Having laid out his nine steps to how the Gospel spreads, he ends by speaking of how the church can become a community of many gospels. You might say that he thinks in terms of targeted gospels, where churches excel at addressing some communities better than others. He hopes that the church can do more, but knows that his congregation is doing better with middle class Americans than with other groups (isn't that true of most predominantly white suburban congregations?). 

                There is much to commend about the book. Altrock reminds us that we have a full-orbed gospel that starts with the birth of Jesus and concludes with the Parousia. The cross certainly plays a part (he explores a variety of atonement theories, and isn’t focused on penal substitution, which is good), but it's not the only key. He speaks of inclusion and breaking down barriers. He wants the church to have a this-world effect. Although the language is fairly evangelical, I think it could fit nicely with a more "mainline" congregation like mine. 

                Where I have reservations is in regards to how inclusive a vision he has. For instance, he notes that many churches place limits on women, but he’s thankful that his congregation does a pretty good job at including women in the ministry life of the church. I don’t doubt this to be true, but I’m left wondering how far this goes. For instance, he doesn't speak of women preaching or serving as elders in his congregation. This raises questions because I know that there are very few Church of Congregations that allow women to preach (I have good friends who Church of Christ so I’ve gained some insight into this reality). Another related, but different, concern emerges in the first chapter where he speaks of how the church often fails miserable at turning the good news into bad news. With this said he tells the story of a mother who shared her concern about whether the church is a safe place for her daughter who "was struggling with same-sex attraction." He doesn't say whether his church is that safe place, but I know that many evangelical churches say they are welcoming of LGBT folks, but place limits on how accepting they are. I know that churches fall short. Mine does. I as a pastor fall short. But I'm just wondering how welcoming of women and LGBT folks his congregation is.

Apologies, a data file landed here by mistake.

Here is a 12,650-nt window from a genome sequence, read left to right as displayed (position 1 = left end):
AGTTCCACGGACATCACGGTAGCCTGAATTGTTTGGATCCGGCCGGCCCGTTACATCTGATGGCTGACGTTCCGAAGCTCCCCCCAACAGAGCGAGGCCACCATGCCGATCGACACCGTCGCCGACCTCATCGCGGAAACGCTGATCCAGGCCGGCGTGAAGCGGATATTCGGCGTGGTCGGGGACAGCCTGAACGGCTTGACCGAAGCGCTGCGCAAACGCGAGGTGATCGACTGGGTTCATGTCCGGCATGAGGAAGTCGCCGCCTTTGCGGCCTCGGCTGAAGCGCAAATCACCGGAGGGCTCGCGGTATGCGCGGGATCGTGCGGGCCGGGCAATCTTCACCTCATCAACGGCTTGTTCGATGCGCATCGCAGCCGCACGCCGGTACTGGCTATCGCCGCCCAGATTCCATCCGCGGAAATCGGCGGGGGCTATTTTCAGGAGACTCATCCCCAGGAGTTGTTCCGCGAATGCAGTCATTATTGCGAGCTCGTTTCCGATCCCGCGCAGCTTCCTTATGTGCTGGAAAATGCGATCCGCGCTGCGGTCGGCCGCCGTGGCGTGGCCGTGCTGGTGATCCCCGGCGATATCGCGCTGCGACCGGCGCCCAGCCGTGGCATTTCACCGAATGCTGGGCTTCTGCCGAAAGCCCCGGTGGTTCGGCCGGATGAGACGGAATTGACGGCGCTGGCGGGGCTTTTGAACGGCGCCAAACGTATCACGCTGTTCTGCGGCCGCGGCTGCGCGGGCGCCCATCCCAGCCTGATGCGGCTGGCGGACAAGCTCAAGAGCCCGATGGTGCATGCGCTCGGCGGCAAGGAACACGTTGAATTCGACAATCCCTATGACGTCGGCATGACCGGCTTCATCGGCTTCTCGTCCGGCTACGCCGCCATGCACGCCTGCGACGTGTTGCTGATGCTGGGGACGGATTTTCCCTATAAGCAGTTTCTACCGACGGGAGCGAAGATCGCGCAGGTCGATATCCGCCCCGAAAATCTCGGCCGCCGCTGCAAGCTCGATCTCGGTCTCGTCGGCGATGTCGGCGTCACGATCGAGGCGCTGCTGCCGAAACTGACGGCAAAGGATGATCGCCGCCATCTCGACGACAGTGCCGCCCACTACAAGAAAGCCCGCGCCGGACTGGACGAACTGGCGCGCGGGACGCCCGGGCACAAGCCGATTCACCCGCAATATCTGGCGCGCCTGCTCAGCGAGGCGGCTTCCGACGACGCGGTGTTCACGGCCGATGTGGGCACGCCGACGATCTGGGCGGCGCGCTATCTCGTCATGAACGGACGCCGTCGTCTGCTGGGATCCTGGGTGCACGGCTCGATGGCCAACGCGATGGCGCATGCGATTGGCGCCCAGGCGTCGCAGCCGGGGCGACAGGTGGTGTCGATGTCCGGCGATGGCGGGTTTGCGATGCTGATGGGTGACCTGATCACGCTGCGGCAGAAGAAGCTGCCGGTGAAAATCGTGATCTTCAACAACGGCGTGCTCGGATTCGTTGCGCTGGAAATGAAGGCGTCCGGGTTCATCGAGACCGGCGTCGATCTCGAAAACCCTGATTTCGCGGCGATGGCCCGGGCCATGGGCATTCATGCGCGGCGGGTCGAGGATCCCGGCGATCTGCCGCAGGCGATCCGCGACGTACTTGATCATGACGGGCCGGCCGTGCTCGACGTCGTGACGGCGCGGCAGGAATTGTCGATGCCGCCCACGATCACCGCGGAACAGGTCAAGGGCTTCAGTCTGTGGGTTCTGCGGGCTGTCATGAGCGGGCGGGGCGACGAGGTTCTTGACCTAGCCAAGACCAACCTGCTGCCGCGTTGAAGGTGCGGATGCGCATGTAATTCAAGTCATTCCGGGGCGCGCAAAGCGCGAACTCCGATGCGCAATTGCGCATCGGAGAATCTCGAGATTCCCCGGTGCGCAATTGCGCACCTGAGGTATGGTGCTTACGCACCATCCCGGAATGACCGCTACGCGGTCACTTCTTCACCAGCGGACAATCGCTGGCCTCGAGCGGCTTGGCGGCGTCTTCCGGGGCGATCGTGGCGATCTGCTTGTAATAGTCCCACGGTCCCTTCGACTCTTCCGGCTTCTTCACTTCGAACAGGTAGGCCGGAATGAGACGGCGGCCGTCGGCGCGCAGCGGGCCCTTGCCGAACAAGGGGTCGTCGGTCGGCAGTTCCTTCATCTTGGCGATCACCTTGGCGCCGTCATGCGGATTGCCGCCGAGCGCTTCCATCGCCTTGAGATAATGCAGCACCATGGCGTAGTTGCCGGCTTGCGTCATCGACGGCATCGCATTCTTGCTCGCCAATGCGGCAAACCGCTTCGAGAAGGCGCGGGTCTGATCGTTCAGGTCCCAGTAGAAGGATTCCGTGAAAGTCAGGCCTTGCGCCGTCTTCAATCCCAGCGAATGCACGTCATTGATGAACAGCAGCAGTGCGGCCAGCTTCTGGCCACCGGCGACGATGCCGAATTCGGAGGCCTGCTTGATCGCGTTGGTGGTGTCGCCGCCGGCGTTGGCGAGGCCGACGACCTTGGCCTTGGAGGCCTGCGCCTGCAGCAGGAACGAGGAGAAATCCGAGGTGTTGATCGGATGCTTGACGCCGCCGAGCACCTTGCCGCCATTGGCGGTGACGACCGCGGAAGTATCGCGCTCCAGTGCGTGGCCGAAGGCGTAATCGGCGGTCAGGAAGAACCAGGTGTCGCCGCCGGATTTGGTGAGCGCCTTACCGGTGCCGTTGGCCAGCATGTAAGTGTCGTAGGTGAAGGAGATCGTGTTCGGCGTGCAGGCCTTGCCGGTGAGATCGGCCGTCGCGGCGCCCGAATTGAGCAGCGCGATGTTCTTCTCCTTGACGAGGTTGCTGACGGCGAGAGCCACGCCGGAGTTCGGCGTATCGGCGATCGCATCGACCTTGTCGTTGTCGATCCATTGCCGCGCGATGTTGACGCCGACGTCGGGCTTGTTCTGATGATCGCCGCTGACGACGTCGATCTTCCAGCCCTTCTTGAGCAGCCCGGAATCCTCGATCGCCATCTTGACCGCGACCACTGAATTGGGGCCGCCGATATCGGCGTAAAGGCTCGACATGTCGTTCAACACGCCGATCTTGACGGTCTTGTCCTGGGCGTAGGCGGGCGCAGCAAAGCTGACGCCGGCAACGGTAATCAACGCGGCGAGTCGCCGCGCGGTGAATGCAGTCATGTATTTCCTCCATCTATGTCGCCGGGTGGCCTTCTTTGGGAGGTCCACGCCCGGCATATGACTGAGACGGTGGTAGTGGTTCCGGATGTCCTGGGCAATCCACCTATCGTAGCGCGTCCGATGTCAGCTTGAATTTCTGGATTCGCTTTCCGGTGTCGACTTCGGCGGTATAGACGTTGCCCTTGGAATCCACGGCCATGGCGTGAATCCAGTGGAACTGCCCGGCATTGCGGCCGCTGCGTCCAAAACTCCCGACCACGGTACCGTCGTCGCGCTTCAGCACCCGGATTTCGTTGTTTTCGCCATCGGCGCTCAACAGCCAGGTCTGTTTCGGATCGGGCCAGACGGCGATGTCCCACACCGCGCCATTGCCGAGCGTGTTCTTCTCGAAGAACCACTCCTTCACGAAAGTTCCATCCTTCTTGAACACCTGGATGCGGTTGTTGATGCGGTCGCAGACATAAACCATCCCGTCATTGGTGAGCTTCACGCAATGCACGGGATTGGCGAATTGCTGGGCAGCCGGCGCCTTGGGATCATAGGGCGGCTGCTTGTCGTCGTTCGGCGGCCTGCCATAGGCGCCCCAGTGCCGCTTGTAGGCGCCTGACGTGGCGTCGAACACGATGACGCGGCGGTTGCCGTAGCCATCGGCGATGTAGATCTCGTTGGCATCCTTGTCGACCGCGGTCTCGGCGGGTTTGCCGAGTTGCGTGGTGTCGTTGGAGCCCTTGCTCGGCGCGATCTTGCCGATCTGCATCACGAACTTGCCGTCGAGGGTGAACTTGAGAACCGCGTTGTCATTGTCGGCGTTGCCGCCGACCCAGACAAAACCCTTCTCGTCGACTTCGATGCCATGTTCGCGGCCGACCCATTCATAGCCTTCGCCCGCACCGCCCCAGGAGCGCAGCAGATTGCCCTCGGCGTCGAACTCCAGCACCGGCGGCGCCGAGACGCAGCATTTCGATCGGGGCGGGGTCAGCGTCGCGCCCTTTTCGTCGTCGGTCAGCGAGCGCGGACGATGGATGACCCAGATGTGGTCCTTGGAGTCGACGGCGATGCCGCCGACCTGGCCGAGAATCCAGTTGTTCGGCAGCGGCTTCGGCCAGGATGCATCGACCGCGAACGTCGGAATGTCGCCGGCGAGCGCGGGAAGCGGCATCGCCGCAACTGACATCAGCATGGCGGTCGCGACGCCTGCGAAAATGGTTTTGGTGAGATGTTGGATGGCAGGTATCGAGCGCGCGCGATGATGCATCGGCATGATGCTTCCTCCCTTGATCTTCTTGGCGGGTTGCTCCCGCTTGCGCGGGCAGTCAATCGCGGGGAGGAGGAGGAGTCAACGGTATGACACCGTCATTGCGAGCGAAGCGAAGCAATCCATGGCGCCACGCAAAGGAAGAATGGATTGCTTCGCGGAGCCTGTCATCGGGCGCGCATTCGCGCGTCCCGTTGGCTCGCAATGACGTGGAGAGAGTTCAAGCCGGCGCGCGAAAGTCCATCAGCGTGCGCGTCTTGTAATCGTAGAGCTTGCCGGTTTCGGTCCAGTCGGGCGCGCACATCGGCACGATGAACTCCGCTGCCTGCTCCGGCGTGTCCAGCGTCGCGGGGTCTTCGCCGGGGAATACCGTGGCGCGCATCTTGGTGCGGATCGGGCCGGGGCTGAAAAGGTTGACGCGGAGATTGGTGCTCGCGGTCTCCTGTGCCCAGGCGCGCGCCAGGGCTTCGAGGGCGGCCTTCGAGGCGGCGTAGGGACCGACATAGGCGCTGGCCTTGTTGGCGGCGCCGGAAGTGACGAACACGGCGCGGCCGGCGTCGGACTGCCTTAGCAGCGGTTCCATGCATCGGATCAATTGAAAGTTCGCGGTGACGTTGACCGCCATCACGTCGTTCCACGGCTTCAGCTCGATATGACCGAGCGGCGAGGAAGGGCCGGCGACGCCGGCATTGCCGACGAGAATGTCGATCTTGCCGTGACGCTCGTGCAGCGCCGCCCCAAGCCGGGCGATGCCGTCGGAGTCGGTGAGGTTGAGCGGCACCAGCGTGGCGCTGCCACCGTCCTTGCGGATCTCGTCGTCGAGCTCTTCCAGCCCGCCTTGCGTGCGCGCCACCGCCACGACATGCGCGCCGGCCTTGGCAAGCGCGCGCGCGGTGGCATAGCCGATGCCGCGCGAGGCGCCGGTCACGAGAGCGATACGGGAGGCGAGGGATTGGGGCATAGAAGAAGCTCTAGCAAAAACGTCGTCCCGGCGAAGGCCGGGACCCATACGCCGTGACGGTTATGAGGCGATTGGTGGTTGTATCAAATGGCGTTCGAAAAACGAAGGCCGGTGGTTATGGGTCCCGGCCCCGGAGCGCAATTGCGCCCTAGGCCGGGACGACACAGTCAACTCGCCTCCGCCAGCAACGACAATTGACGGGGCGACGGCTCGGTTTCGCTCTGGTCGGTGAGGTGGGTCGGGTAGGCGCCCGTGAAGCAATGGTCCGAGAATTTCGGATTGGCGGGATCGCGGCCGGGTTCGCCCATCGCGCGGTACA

With these caveats, here's my thinking about the book. It's written for a lay audience. It's very accessible. As I would expect from someone within the Churches of Christ he is concerned to bring scripture into the conversation, though his interpretive conversation partners are more likely to be evangelicals like Scot McKnight, N.T. Wright, and Tim Keller, than Churches of Christ people—though he does refer to Richard Beck, whom I highly regard. The book is written in a largely conversational tone, though at times it is sermonic. Throughout the book, he tells stories rooted in his own life and ministry, which is helpful.  All in all, this book serves as a good reminder that while the church can be bad news, it needn't be. Instead, we can bring the good news to the world now, through our lives.